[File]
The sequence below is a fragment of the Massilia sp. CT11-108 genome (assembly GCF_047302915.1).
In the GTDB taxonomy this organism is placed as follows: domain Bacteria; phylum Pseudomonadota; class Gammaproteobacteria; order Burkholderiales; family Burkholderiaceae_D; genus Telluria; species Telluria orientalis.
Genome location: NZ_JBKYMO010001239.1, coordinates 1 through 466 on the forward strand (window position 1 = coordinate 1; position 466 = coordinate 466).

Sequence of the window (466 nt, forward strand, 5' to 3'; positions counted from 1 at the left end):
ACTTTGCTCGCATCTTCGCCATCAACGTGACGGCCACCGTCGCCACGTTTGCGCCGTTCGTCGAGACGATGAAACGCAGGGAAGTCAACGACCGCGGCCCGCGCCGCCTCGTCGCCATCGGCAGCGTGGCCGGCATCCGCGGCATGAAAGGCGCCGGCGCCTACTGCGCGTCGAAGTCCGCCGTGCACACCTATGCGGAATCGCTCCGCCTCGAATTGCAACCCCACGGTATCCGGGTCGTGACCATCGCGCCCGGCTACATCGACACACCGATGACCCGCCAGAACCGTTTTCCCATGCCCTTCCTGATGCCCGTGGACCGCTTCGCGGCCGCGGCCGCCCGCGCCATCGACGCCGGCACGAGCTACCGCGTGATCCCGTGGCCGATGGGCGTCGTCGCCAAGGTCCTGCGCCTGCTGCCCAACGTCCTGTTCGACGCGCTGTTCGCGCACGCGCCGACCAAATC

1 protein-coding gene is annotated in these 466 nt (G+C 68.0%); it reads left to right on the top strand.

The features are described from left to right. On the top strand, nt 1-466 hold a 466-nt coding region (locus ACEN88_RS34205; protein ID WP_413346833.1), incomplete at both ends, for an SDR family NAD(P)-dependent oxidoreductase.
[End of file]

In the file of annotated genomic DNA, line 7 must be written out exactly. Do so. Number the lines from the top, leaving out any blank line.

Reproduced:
The features are described from left to right. On the top strand, nt 1-466 hold a 466-nt coding region (locus ACEN88_RS34205; protein ID WP_413346833.1), incomplete at both ends, for an SDR family NAD(P)-dependent oxidoreductase.